Tayzwi

Should be reading more and writing less, but well...

Monday, October 30, 2006

 

The Autobiography of Malcolm X

It's somewhat sad that the Autobiography of Malcolm X is also meant to be a specific political and social message, as well as serve as a brilliant account of the life of a thoughtful and brave leader. X thought he would be dead by the time the book came out, and was also probably a little concerned about what he wanted his reluctant critics to think about him: so that they would take his message seriously. So, instead of celebrating change for change's sake, X decided to underplay it, to an extent that if don't watch out for it, the book will seem more like a testament to the angst and the rage of the African American in mid-nineteenth century. It is that, I don't deny it; but it's also an account of a man's life - a life of change: change in reverence of concepts, in thoughts, in mind-sets, in lifestyle, and more so, a change in life itself.

Malcolm X went from being a shoe-shiner, to a hustler peddling drugs in the Harlem ghettos, to armed robbery in Boston's Roxbury area, to prison (where he had all his education - not the kind which prisons typically dish out), to being a minister in a temple, to being the most ardent mouth-piece for a socio-religious movement, to revelation in Mecca, to being the charismatic leader of African-Americans, to a martyr.

We see these transitions through X's eyes; and this has to be attributed to the writing skills of Alex Haley, who ghostwrote the Autobiography. But what hit me more was that though the changes are what the book is about, X's thoughts preceding his committing to any change is never discussed. Some changes, he had no hand in them; some others, he went through them while knowing that they would alter the very nature of his built up case, cause, and life. He clearly explains why he changed, but he never touches upon what he went through before these changes. The uncertainty of any major self-orchestrated life change is what I would have loved to see X muse upon.......Every such change in my life, however miniscule it might be, makes me wonder.....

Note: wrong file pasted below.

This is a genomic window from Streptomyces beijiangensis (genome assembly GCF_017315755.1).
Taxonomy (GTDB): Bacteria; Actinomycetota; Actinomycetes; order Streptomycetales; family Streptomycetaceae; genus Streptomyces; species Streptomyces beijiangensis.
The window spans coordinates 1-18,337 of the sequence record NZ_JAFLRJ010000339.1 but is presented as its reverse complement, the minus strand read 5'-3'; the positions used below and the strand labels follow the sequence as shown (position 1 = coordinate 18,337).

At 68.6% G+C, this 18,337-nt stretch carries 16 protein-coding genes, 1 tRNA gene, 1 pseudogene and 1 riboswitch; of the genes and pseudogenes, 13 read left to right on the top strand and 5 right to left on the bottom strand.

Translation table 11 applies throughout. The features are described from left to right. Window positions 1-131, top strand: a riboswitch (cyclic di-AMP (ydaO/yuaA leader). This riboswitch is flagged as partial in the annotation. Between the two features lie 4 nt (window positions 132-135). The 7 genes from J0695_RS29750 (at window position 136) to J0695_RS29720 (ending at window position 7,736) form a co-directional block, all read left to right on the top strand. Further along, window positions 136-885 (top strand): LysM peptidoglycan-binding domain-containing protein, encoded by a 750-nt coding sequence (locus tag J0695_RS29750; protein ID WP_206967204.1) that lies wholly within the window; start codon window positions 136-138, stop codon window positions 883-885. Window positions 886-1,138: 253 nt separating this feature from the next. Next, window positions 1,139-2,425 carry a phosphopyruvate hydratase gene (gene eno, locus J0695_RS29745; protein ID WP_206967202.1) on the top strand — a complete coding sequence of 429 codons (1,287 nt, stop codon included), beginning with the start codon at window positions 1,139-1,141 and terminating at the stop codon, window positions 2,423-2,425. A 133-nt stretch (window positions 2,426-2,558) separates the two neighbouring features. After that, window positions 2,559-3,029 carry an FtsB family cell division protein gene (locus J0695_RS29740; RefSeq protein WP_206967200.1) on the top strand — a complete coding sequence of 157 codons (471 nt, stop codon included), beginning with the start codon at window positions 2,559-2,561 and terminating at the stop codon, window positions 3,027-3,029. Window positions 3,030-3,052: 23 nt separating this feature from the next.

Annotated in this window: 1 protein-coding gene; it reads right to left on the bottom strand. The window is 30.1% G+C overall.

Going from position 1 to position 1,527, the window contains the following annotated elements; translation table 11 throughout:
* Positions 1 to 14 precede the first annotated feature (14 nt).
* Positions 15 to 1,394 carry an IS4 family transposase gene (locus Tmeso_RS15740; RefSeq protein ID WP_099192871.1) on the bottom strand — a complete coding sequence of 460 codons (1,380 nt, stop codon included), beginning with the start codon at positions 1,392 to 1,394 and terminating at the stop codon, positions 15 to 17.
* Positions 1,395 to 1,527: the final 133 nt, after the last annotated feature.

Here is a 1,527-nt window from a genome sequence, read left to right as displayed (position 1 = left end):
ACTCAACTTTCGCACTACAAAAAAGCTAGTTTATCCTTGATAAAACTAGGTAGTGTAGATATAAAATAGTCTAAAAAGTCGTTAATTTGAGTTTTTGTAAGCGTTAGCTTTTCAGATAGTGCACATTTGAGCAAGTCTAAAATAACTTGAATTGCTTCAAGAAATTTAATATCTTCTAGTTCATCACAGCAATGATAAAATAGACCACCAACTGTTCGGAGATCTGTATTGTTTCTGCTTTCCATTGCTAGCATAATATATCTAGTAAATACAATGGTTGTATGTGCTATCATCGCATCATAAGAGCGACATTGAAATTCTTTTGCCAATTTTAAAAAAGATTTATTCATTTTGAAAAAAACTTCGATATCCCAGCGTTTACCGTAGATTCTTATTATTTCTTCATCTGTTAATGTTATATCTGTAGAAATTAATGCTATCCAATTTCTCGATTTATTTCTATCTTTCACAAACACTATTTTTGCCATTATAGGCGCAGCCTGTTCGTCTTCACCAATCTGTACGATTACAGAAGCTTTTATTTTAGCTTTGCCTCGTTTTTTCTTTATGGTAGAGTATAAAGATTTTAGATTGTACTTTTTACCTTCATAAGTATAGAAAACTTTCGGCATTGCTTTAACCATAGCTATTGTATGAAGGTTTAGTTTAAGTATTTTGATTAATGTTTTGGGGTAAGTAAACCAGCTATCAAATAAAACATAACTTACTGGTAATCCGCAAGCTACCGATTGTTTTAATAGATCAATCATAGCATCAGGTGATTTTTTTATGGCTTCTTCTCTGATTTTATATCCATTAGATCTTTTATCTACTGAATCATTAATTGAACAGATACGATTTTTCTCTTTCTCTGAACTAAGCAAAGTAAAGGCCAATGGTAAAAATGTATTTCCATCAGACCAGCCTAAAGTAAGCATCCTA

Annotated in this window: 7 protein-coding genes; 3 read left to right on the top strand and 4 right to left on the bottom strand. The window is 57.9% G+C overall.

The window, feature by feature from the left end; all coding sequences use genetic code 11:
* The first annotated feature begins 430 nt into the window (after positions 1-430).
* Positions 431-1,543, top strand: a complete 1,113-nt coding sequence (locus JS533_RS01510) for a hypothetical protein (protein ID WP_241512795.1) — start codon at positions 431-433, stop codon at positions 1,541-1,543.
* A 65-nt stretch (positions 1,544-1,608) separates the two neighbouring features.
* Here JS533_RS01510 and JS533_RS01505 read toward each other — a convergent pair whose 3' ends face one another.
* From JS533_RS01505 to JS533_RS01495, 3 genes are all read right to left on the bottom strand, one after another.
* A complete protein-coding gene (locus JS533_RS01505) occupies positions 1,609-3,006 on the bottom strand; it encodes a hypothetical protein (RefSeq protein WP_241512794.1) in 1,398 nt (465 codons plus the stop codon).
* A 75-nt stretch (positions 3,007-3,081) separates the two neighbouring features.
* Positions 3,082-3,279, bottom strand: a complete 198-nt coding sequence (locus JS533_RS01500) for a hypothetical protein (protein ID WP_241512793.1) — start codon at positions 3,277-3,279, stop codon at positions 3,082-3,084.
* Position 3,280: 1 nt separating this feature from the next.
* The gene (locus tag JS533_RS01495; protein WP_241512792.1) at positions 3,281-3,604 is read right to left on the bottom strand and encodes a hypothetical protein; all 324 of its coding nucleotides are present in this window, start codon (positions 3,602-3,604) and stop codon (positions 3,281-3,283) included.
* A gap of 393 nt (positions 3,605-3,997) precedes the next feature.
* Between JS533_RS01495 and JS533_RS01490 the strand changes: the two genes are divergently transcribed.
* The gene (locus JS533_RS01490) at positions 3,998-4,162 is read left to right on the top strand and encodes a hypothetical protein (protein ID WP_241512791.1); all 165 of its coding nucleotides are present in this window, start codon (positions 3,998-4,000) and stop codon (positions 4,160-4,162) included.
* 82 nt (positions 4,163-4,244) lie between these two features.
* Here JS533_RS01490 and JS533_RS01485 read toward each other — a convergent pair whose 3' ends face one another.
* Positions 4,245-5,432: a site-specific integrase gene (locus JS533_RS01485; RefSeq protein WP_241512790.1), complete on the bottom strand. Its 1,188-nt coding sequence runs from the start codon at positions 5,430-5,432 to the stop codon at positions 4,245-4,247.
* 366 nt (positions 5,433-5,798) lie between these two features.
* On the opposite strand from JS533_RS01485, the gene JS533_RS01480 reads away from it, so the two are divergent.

Apart from that one complaint, there is also a shocking lack of supreme skepticism about religion in the book. Someone as sharp, as obviously intelligent, and as widely read, embracing a new religion to the extent of being ready to die for it - makes me conclude that the driving forces must have been of an order of magnitude that I cannot even imagine. Maybe in a larger context of history, it will all make sense. A must read.

ps: Most house burglars get thwarted by dim lights of bathrooms.

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Comments:
Talking about thoughts you had before a change is tough - you don't know whether its the easy way out or the right way, and once you have decided, you don't want to go back to it and reflect on what it is, only to realize that oops, maybe you should not have run after all.

Its easier to go and "just do it", just like Malcolm X is easier than kitchen enclaves, but lets not get into that :)
 
Malcolm X, Change, Passion, Religion......

The Xs of the world are made and destroyed by accident. For every X made and read there are 100s ruined and unread. It's easy write about yourself when you are Malcolm X after all the changes. I've probably stopped seeing truth in biographies. The story that is told doesn't tell the full story. I need those zillions of untold stories to get the picture.

Right now I'm sick of great men. They've stopped turning me on. Probably I've realized I aint good enough to be one. And I've realized long back that if I don't run the show, I don't care who does. May be these are shades of failed narcissism and unspectacular megalomania.

Anyways, it's gotta be a good read. But seldom have I known an author virile enough to propagate his species through his writing.
 
IMHO, Biographies are collections of life experiments that worked, much like in research..nobody talks about the failed experiments that taught you what works - and got you to the successful experiment. Also, most of the times the doer does not know what worked, but is left with the option to take the news to some place and create a change. Now, when one has to write about the cognitive processes that took him to that pinnacle, most brains dont map the events/lessons/ turningpoints, maybe because the trigger might have come from a totally unexpected quarter or the trigger must have exploded in his subconscious without a whimper. And, we are too soon to dismiss the element of chance..
 
Hi Tejaswi

Here I am, Doddi Buddi of Churumuri Blog

I liked the movie Malcolm X
I haven't read the book, though. Great posts on your blog,,,
 
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